Potential for strikes still threatens Egypt-Israel trade

By NADAV SHEMER
March 6, 2011 22:58

Social upheaval could cause further work stoppages.

1 minute read.



Egyptian soldier following clashes in Alexandria

Egypt clashes 311 (R). (photo credit: REUTERS)

Some Egyptian companies still face the possibility of strikes due to ongoing social upheaval in the country, which in turn could affect work in Egyptian-Israeli free-trade zones, an Industry, Trade and Labor Ministry official said Sunday.

“They [Egyptian workers] have discovered union power,” said Gabby Bar, head of the ministry’s Middle East department.



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“The Egyptian owners of the factories are now ready to negotiate, because they understand that otherwise there might be a strike that will cause damage to their factories.”

“Now [the workers] understand that they can make demands to increase the salaries,” he said. “You have to remember that their salaries are $80 a month per worker.”

Egyptian factories that use products from Israel under a US-sponsored trade deal have resumed work, after being closed for a month following the overthrow of former president Hosni Mubarak, Bar told Israel Radio on Saturday.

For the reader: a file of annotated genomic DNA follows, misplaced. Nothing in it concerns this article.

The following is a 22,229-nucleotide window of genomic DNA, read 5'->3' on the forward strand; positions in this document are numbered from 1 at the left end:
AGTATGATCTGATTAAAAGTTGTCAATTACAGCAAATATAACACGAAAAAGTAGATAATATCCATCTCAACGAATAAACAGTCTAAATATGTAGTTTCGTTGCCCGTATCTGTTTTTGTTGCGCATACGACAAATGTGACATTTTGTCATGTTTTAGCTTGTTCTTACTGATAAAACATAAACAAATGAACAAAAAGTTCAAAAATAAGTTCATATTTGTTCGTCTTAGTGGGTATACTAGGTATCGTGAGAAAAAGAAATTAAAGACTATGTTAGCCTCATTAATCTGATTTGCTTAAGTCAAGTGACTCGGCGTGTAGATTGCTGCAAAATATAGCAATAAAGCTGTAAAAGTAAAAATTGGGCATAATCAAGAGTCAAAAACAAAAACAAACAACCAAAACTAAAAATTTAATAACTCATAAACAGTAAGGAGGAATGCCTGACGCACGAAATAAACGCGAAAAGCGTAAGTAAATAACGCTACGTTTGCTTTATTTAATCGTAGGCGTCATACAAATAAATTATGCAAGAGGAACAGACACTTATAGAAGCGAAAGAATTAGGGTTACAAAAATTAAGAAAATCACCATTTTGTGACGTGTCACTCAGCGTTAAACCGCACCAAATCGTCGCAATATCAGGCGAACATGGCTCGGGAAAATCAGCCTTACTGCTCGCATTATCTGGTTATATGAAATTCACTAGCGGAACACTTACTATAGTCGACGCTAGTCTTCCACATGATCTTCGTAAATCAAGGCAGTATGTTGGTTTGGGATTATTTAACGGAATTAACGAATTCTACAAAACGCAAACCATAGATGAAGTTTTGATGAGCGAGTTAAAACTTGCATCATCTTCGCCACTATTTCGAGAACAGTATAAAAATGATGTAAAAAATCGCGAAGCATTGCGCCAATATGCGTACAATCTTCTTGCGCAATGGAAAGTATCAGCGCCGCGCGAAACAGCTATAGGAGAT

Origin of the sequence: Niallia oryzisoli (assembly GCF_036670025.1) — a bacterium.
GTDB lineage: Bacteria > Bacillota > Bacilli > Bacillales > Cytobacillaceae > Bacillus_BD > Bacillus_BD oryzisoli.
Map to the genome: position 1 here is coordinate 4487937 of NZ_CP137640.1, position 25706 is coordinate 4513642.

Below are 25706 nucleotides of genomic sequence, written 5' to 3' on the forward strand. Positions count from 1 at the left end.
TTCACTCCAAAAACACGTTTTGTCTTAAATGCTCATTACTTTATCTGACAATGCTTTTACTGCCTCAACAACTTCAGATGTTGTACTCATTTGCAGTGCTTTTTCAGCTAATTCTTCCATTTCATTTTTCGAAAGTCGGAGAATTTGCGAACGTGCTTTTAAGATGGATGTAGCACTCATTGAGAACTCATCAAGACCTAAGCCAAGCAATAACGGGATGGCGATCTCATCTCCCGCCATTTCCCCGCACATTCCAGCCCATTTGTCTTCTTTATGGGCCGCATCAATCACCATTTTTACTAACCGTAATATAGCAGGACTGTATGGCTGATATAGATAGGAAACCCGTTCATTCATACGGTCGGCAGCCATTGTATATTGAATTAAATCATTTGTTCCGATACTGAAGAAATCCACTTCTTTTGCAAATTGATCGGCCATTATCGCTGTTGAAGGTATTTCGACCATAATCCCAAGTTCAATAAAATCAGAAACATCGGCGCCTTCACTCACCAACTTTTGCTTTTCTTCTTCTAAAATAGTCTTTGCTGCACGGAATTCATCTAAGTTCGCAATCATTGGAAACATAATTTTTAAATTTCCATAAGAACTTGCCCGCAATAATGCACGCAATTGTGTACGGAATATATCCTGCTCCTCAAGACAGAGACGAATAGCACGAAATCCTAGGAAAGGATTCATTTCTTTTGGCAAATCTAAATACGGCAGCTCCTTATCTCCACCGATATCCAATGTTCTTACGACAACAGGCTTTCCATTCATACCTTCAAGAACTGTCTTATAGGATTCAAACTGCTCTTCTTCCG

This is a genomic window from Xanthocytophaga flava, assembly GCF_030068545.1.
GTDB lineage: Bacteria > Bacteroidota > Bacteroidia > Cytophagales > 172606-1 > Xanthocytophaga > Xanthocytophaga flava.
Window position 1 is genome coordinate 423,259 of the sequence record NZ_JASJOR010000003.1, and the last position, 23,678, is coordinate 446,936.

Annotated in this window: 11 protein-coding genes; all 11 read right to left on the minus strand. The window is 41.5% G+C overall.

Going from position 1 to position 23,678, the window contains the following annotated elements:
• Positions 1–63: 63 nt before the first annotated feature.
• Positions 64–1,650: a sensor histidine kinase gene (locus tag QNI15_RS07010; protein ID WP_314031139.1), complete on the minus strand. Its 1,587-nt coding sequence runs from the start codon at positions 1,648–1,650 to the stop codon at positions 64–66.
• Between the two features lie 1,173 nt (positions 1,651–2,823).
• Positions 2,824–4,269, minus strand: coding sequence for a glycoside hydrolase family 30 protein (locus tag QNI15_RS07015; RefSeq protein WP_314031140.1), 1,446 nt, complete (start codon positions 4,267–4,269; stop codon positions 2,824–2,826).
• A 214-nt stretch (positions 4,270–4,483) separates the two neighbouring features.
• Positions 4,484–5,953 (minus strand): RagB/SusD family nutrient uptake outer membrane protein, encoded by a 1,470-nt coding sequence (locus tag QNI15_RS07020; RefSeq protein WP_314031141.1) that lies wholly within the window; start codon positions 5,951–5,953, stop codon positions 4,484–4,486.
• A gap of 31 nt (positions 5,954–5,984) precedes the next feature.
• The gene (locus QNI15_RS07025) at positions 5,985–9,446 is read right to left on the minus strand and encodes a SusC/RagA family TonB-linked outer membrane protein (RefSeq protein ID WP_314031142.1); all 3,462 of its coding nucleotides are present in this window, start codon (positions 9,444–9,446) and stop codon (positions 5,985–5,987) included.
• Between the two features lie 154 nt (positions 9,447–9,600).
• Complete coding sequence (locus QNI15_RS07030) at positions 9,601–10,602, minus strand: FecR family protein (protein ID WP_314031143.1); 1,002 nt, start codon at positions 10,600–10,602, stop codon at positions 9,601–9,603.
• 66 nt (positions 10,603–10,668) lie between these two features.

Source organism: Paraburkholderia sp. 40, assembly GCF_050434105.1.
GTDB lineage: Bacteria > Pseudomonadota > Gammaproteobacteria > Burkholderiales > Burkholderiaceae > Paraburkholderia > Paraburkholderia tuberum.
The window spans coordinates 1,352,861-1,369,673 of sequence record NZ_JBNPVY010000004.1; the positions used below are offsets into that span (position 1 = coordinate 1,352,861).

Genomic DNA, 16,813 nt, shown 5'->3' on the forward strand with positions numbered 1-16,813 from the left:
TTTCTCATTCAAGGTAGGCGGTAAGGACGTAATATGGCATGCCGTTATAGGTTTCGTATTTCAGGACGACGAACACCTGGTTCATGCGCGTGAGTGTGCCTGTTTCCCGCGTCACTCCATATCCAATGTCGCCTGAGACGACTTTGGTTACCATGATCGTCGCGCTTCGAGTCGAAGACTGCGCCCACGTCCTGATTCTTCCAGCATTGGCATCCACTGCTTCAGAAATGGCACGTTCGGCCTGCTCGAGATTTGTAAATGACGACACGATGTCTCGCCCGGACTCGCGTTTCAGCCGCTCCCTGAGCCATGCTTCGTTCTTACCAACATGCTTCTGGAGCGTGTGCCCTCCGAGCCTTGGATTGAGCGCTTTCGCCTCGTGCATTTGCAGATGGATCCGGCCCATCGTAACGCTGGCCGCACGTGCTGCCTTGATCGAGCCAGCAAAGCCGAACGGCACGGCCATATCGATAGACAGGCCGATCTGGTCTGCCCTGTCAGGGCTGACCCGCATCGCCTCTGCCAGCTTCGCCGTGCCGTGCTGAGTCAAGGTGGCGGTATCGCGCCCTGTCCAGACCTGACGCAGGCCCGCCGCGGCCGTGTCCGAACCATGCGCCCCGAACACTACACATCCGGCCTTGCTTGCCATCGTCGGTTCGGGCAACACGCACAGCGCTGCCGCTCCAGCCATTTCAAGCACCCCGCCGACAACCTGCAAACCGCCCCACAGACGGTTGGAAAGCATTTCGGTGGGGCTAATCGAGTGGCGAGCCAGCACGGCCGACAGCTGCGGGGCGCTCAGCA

On Sunday he said continuing strikes were internal problems that were unrelated to Egypt upholding its trade agreements with Israel.

Ten Qualifying Industrial Zones were established in Egypt in 2005 following a deal between former Industry, Trade and Labor minister Ehud Olmert and his Egyptian counterpart, Rashid Muhammad Rashid. Based on a similar accord between Israel and Jordan from the late 1990s, the deal allows Egypt to send dutyfree exports to the United States, so long as their origin is at least 10.5 percent Israeli.

The value of Israeli exports to Egypt totaled $140 million in 2010, of which more than $100m. came from raw materials sent to the QIZs in Egypt, Bar said. As a result, Egyptian exports to the US totaled more than $1 billion in 2010.

Two more QIZs are being planned for upper (southern) Egypt, subject to US approval, Bar added. Of the existing ones, four are in the Cairo area, four in the Alexandria area and two in Port Said.


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